Crisis: PIGS trying to get wings
4 February 2010
The four weakest countries in the eurozone – Portugal, Ireland, Greece and Spain, whose initials form the acronym PIGS – are making efforts to stabilise their economic situation. They may be going about it in different ways, but the European press reckons that they are all prey to the same uncertainties.
On 3rd February, the European Commission approved the fiscal measures announced by the Greek government to put the country’s finances to rights. The programme presented by Greek Prime Minister George Papandreou includes “extra austerity measures a wage freeze in the public sector, a 10 percent reduction in civil servant supplemental pay and an increase in fuel tax,” explains Kathimerini.
The Athens daily warns that the European Commission has said it will “be keeping a close eye” on the implementation of this plan. However, Dilema Veche in Bucharest points out that “it is not possible to force a sovereign country that is a respected member of the EU and the eurozone to rein in its spending.” The risk is that the EU will continue to be viewed as “a nice, naive body that is an absolute sucker for villains”, but it is unthinkable that Greece would be allowed to go under. That, notes Dilema Veche, would be “like handcuffing two prisoners together, then telling them that the laws of gravity are different for each of them!”
Strong commitment to the eurozone
In the meantime, as Costas Iordanidis writes deploringly in Kathimerini, George Papandreou was elected because he provided hope, but he has had to give in “to pressure from the financial markets”. Both the conservatives and the far-right party support these austerity measures, but “whether there will be a strong reaction from the public is a question that remains open”. The current situation shows the “immense failure” of successive governments over the last 30 years and the sizable cuts to ministry expenses and a reduction in the Parliament’s budget are “a sure-fire way to undermine the political system even further”.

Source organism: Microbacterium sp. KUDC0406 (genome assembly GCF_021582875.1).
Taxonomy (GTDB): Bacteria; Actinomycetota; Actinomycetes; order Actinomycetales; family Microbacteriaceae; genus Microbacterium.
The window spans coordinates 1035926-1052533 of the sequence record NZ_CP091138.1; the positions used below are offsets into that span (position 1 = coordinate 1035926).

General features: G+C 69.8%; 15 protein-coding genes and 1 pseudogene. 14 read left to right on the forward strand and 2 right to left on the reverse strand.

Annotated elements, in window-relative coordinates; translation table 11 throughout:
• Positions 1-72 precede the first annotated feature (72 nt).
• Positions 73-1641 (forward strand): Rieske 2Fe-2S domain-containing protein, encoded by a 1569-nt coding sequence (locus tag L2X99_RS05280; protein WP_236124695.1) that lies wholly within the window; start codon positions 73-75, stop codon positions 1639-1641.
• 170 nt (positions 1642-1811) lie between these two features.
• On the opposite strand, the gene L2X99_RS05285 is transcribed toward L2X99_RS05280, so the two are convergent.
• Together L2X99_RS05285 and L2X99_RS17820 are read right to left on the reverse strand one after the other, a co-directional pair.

“Greece, then, is the front line of a wider battle to stay on the path demanded by European Monetary Union,” economists Nouriel Roubini and Arnab Das write in the Financial Times. “The political commitment to the eurozone of every country that has come under the gun is unwavering – witness Ireland's deep budget cuts; Portugal's painful deflation; the sharp adjustment of aspirants such as Latvia or Hungary. Lack of political and fiscal union, limited labour mobility but free capital movement make such adjustments critical to the long-term viability of the eurozone.”
Portugal fears being compared to Greece
In Spain, the stability plan presented by José Rodriguez Zapatero’s government presented to Brussels got a bad reception. El País thinks that economic policy requires “greater political rigor” and “clear and truthful statements of reform” following news that pensions will continue to be calculated on the basis of 15 years rather than 25 years as announced. Responding to remarks by the Commissioner for Economic Affairs, Joaquín Almunia, about the “loss of competitiveness” and “high level of public debt” in Greece, Portugal and Spain, Elena Salgado, the Minister of Economy and Finance, stressed that Madrid “has been doing everything required to get out of recession for a long time now”. The Spanish national debt is expected to reach 74.2% of GDP in 2012, compared to 120% for Greece in 2010.
As for Portugal, “the government’s worst fears” came true “when Almunia echoed several international analysts’ comparison of the problems facing Greece and Portugal,” Público explains. The Lisbon daily goes on to say: “Almunia said that whereas the Greek programme is ‘ambitious but realistic’, Portugal will have to ‘speed up’ the rate at which it consolidates its budget. This is precisely what the Portuguese government has been trying to avoid – identifying the situation in Portugal with that in Greece.”
Biggest gamble in history of the Irish state
The final ‘PIG’, Ireland, has chosen a different path. Dublin is about to take what the Irish Independent describes as “the biggest gamble in the history of the State.” Brian Cowen’s government is launching NAMA (National Asset Management Agency), a 90 billion euro plan to save the banks and boost the economy, one of those most severely affected by the global crisis in the whole of Europe. NAMA has extensive powers to take over property and construction projects whose developers are unable to pay back the money they have borrowed, and it will buy loans back from banks in exchange for bonds.
But it is the Irish public that will pick up the tab for "delinquent debts we never wanted in the first place,” the Irish daily observes. Before the Commission gives this extremely risky project the go-ahead, NAMA must complete initial valuations on the largest property loans and has already announced that “assets will be bought at a 30% average discount”. This isn’t particularly good news for the taxpayer though because “the banks will be left with bigger-than-expected holes in their balance sheets, and these will have to be filled with more fresh capital . . . by the Government.”